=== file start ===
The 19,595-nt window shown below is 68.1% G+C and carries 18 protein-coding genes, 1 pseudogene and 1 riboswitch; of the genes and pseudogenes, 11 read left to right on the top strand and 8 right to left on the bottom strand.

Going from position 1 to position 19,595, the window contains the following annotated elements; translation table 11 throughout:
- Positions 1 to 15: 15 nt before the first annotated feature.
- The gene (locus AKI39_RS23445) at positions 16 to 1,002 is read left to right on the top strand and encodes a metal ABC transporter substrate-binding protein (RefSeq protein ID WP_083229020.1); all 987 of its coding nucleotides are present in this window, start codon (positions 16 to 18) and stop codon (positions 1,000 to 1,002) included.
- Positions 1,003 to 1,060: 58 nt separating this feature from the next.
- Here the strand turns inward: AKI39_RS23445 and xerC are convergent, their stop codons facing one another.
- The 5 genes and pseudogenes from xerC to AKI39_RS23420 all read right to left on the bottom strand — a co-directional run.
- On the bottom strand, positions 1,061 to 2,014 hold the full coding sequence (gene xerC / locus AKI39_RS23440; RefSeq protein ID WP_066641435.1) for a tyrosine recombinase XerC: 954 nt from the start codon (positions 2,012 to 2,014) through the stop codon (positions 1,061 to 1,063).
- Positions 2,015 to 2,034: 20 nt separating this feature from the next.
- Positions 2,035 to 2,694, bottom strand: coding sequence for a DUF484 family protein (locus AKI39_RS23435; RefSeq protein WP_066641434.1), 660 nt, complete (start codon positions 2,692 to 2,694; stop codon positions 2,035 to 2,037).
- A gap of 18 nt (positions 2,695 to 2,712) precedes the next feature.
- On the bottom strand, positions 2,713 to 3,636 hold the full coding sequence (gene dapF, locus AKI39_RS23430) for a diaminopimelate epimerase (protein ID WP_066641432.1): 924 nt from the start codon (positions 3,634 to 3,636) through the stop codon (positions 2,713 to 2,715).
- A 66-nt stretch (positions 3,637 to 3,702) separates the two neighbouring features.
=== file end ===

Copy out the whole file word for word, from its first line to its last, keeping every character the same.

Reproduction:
The 19,595-nt window shown below is 68.1% G+C and carries 18 protein-coding genes, 1 pseudogene and 1 riboswitch; of the genes and pseudogenes, 11 read left to right on the top strand and 8 right to left on the bottom strand.

Going from position 1 to position 19,595, the window contains the following annotated elements; translation table 11 throughout:
- Positions 1 to 15: 15 nt before the first annotated feature.
- The gene (locus AKI39_RS23445) at positions 16 to 1,002 is read left to right on the top strand and encodes a metal ABC transporter substrate-binding protein (RefSeq protein ID WP_083229020.1); all 987 of its coding nucleotides are present in this window, start codon (positions 16 to 18) and stop codon (positions 1,000 to 1,002) included.
- Positions 1,003 to 1,060: 58 nt separating this feature from the next.
- Here the strand turns inward: AKI39_RS23445 and xerC are convergent, their stop codons facing one another.
- The 5 genes and pseudogenes from xerC to AKI39_RS23420 all read right to left on the bottom strand — a co-directional run.
- On the bottom strand, positions 1,061 to 2,014 hold the full coding sequence (gene xerC / locus AKI39_RS23440; RefSeq protein ID WP_066641435.1) for a tyrosine recombinase XerC: 954 nt from the start codon (positions 2,012 to 2,014) through the stop codon (positions 1,061 to 1,063).
- Positions 2,015 to 2,034: 20 nt separating this feature from the next.
- Positions 2,035 to 2,694, bottom strand: coding sequence for a DUF484 family protein (locus AKI39_RS23435; RefSeq protein WP_066641434.1), 660 nt, complete (start codon positions 2,692 to 2,694; stop codon positions 2,035 to 2,037).
- A gap of 18 nt (positions 2,695 to 2,712) precedes the next feature.
- On the bottom strand, positions 2,713 to 3,636 hold the full coding sequence (gene dapF, locus AKI39_RS23430) for a diaminopimelate epimerase (protein ID WP_066641432.1): 924 nt from the start codon (positions 3,634 to 3,636) through the stop codon (positions 2,713 to 2,715).
- A 66-nt stretch (positions 3,637 to 3,702) separates the two neighbouring features.